The sources of fluctuations within and across countries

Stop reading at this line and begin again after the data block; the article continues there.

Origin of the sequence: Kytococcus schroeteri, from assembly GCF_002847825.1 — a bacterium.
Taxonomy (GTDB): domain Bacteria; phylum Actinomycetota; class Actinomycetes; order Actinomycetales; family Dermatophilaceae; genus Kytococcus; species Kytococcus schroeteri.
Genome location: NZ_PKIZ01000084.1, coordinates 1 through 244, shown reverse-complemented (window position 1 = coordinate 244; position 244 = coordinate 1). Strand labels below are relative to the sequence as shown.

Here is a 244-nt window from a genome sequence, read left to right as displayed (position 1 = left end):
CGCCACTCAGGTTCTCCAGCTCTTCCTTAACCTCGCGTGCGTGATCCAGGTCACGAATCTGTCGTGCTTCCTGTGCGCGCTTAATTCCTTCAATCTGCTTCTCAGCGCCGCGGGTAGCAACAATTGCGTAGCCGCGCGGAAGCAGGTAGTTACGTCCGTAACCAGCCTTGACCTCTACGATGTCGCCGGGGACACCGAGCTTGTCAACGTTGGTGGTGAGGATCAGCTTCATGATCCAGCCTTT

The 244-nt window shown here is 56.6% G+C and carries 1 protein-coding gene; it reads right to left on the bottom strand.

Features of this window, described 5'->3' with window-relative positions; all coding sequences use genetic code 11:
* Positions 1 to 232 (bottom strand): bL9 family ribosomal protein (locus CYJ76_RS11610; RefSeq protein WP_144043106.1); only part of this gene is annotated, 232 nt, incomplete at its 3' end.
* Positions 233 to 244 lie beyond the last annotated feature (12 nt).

This paper reviews the evidence on the sources of business cycles within and across countries and the implications for the importance of borders in business cycles. A simple econometric model is presented and applied to within-U.S. and cross-country data in order to provide a framework for interpreting the literature. Using these estimates as a benchmark, data issues, alternative models, and still other approaches to quantifying sources of comovement are surveyed. Overall, the evidence suggests three general conclusions. First, common shocks are less important in international fluctuations than in within-country fluctuations. Second, region-specific shocks account for a larger share of variation in international data than in within-country data. Finally, industry-specific shocks, measured accurately, are a smaller source of variation internationally than within countries. The paper then argues that lowering economic borders among nations through pacts like EMU should make the sources of international fluctuations look somewhat more like the sources of within-country fluctuations, although the effects are uncertain.
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